Target: Washington University Provost Edward Macias
Goal: Thank Washington University for stopping the use of cats in their medical training.
For years the Washington University medical center has been criticized for using live cats for testing. Recently, the facility decided to end this practice. Not only will this have the obvious effect of protecting the lives of other cats who would otherwise have lived a miserable existence, the university also has connections to one of the best children’s hospitals in the world and this will likely make other medical facilities take notice.
The testing at Washington University is performed during a pediatric life support training course. Breathing tubes are placed down the throats of sedated cats in order to practice performing the procedure on infants during hospitalization or medical emergencies. Sadly, many of the cats have to endure this as often as 22 times per day. It is an incredibly traumatic experience. Bleeding, tracheal bruising, and broken teeth are all common, making recovery from tracheal intubation extremely long and difficult.
In the United States and Canada, 95 percent of pediatric residencies no longer use live animals in their training. Human-based simulations are infinitely more effective. In fact, the infant model human-patient simulator can be used repeatedly and is so realistic it can cry, turn blue, and let the student know when it is lacking oxygen. The practice of using cats has become so unnecessary that doctors in medical schools across the country have started writing petitions and working with animal rights groups to put an end to it.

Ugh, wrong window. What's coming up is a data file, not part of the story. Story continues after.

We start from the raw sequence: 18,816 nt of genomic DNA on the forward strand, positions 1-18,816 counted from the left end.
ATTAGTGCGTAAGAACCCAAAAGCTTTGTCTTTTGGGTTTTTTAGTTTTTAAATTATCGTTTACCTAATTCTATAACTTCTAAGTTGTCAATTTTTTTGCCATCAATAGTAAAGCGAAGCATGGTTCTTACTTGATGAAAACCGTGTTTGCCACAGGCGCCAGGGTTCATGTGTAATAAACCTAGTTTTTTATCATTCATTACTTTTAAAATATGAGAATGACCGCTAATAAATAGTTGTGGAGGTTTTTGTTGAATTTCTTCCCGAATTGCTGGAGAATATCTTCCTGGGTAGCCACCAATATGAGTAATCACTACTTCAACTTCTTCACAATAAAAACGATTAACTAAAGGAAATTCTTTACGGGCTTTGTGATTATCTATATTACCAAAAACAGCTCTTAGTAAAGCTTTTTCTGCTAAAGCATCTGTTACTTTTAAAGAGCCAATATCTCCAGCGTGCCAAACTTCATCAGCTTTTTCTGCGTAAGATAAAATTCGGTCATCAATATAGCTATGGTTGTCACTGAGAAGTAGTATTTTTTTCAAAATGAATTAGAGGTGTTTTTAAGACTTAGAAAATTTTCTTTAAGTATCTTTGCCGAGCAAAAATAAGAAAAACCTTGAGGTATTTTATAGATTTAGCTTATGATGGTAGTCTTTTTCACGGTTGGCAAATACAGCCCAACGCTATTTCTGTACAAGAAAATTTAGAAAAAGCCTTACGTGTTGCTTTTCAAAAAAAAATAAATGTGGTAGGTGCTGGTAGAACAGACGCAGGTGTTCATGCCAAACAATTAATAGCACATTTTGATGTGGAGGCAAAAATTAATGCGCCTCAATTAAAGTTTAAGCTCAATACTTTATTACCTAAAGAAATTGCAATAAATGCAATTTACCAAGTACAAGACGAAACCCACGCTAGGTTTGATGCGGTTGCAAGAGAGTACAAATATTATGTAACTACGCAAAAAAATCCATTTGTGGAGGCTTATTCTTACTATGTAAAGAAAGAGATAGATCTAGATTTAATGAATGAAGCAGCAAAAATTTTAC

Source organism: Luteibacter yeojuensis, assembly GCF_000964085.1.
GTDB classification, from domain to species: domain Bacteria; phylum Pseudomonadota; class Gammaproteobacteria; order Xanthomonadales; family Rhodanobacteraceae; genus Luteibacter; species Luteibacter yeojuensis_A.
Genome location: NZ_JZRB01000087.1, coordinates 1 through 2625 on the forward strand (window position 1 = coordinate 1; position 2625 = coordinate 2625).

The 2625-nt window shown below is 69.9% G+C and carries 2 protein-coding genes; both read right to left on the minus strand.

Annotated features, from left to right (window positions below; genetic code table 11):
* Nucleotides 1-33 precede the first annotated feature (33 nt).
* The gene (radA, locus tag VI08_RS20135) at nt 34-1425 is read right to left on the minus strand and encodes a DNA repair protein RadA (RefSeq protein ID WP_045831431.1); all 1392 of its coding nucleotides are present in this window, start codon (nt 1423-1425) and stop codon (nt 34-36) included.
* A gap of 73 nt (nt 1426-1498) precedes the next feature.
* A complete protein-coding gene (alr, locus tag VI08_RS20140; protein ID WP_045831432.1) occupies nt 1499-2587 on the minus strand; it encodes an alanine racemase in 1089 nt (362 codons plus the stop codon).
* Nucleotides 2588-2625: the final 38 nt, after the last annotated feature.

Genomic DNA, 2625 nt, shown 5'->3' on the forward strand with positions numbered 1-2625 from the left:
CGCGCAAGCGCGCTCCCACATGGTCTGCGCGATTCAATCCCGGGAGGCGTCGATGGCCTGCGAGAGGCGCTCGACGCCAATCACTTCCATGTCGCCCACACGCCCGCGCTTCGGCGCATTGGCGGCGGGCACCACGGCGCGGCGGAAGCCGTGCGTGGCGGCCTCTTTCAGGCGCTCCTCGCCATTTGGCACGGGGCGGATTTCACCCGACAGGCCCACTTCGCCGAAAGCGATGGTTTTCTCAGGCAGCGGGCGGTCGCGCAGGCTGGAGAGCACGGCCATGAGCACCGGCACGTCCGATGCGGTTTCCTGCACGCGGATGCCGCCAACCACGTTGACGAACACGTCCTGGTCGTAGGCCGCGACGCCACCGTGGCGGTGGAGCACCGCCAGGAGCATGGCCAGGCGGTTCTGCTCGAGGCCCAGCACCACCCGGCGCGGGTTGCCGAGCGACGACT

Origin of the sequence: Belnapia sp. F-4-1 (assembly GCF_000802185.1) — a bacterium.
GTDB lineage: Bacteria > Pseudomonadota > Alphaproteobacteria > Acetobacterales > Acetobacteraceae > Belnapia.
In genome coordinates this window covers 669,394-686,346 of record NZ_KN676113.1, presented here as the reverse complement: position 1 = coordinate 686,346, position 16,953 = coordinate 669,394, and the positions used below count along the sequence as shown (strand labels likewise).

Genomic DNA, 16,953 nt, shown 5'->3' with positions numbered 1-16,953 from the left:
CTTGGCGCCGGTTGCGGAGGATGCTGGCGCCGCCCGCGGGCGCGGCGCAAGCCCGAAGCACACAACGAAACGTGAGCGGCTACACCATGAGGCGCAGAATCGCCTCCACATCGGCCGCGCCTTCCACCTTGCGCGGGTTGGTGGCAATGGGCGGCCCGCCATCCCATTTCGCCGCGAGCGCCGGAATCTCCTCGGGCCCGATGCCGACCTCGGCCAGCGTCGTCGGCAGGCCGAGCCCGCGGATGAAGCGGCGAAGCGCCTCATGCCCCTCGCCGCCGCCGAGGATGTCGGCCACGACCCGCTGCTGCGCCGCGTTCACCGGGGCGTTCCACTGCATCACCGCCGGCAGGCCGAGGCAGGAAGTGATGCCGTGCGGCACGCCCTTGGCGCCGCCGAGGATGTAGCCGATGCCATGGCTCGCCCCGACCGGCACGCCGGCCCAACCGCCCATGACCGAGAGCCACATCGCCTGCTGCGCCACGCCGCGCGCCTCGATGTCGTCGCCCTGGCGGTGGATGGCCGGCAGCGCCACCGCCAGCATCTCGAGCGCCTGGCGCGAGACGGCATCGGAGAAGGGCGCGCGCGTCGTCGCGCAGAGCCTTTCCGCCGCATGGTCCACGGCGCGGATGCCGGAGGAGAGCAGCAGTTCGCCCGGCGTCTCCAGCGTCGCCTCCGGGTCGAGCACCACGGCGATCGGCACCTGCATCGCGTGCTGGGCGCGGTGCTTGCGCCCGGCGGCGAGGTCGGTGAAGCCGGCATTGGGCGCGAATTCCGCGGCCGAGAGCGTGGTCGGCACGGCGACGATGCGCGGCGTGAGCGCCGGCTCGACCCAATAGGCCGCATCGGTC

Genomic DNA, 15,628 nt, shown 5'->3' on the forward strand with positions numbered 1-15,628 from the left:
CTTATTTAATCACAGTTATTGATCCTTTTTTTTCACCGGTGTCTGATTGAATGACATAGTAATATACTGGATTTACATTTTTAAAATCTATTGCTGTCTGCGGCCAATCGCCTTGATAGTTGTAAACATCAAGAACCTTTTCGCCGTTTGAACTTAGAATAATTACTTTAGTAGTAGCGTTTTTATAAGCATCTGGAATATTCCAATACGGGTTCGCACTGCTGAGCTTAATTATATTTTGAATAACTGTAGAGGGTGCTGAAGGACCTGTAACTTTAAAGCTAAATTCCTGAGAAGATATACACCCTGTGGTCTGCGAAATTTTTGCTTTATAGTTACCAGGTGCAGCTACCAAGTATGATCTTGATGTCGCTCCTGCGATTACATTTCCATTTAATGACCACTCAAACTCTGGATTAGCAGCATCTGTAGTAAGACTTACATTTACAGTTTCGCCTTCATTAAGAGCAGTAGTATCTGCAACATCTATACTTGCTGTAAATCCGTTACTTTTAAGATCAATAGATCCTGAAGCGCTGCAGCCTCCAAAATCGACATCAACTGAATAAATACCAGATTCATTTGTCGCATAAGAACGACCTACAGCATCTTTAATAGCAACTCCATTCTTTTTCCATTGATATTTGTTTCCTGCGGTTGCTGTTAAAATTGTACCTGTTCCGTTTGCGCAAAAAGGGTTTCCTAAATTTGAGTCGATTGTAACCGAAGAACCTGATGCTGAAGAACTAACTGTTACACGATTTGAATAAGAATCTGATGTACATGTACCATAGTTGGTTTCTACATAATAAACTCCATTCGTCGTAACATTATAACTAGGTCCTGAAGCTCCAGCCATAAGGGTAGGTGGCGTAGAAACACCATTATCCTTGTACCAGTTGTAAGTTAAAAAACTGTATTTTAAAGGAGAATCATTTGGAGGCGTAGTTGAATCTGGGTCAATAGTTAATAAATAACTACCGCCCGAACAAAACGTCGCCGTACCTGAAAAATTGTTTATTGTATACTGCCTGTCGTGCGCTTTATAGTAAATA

Washington University has strong connections to St. Louis Children’s Hospital, one of the best children’s hospitals in the country. Halting the use of cats in medical training could be a strong influence for the remaining medical schools to follow in its steps. Please take a moment to sign the petition below and thank Washington University.
Dear Provost Macias,
The Washington University Medical School recently decided to stop using cats as simulations for residency students to practice tracheal intubation. This procedure is completely unnecessary and causes a great deal of harm and misery for the cats. In fact, 95 percent of pediatric residencies in the United States and Canada no longer use animals in their training and many continue to work with animal rights organizations in an effort to completely discontinue the practice.
Thank you for taking this step and for protecting the lives of these cats who would otherwise have to endure bleeding, tracheal bruising, and broken teeth when there are more accurate human simulators available. I hope that your medical facility serves as an example for those universities across the country that continue to use animals.
[Your Name Here]
Photo credit: JuditK via Flickr